Physicians can dramatically reduce
the radiation dose delivered to patients undergoing coronary CT angiography in a
“triple rule-out” protocol by simply using tube current modulation, according to
a study performed at Thomas
Jefferson University Hospital in Philadelphia, PA.
study included 172 patients who were evaluated using coronary CT angiography
without tube current modulation and 95 patients who were evaluated with tube
current modulation. The effective radiation dose ranged between 9.9 and 31.3 mSv
in patients without modulation; the dose ranged between 5.4 and 16.6 mSv in
patients with modulation. “Image quality was comparable to when we didn’t use
tube current modulation,” said Kevin M. Takakuwa, MD, lead author of the study.
the major criticisms of the triple rule out coronary CT angiography study is the
concern about the high amount of radiation given, which has been estimated by
some to be as high as 30-40 mSv. Our study demonstrates that the radiation is a
lot less, averaging less than 9 mSv when using tube current modulation. In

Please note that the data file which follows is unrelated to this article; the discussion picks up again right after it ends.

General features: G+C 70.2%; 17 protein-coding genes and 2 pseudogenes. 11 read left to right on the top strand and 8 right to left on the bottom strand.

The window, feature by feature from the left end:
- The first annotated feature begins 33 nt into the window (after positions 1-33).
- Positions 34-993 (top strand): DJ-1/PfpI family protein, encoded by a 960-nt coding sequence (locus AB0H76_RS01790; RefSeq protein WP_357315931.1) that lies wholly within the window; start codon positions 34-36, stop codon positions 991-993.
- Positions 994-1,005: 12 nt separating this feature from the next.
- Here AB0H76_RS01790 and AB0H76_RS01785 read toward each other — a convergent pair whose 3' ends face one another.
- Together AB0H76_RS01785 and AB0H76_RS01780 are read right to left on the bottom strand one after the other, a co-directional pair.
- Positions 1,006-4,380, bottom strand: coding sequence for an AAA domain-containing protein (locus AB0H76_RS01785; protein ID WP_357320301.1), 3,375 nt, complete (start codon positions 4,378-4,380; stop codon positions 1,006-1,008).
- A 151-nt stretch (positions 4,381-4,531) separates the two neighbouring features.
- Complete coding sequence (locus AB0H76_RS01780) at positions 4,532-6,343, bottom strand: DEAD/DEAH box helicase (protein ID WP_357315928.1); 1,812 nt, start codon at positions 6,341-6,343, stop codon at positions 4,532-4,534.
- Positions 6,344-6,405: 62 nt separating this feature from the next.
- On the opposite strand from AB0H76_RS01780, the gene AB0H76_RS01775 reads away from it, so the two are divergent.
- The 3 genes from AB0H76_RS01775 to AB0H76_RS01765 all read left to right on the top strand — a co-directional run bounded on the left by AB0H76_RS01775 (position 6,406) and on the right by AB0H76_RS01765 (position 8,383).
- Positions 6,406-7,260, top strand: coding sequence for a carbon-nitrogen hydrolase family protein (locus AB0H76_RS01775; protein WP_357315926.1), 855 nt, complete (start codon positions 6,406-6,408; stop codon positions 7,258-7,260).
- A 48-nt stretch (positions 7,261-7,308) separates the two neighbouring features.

addition, it uses less radiation than a nuclear stress test, a common
alternative study to the triple rule-out cardiac CT,” he said.
“Cardiac CT in a “triple rule-out” protocol
allows us to look for coronary artery disease, aortic dissections and pulmonary
emboli. These are three potentially life-threatening causes of chest pain that
we cannot afford to miss in the emergency room. When we perform this test on
undifferentiated chest pain patients we are able to identify disease entities
that cannot be made with nuclear stress testing. For example, we have diagnosed
metastatic cancers, pulmonary embolism and pneumonia that would have been missed
by stress testing alone. Cardiac
CT is also much quicker than a stress test and can
save people from getting an invasive cardiac catheterization,” said Dr.
goal is to be able to perform cardiac CT using tube current modulation 24/7 and
as a means to be able to admit or discharge patients more rapidly,” he said.
— News release courtesy of The American
Roentgen Ray Society (ARRS)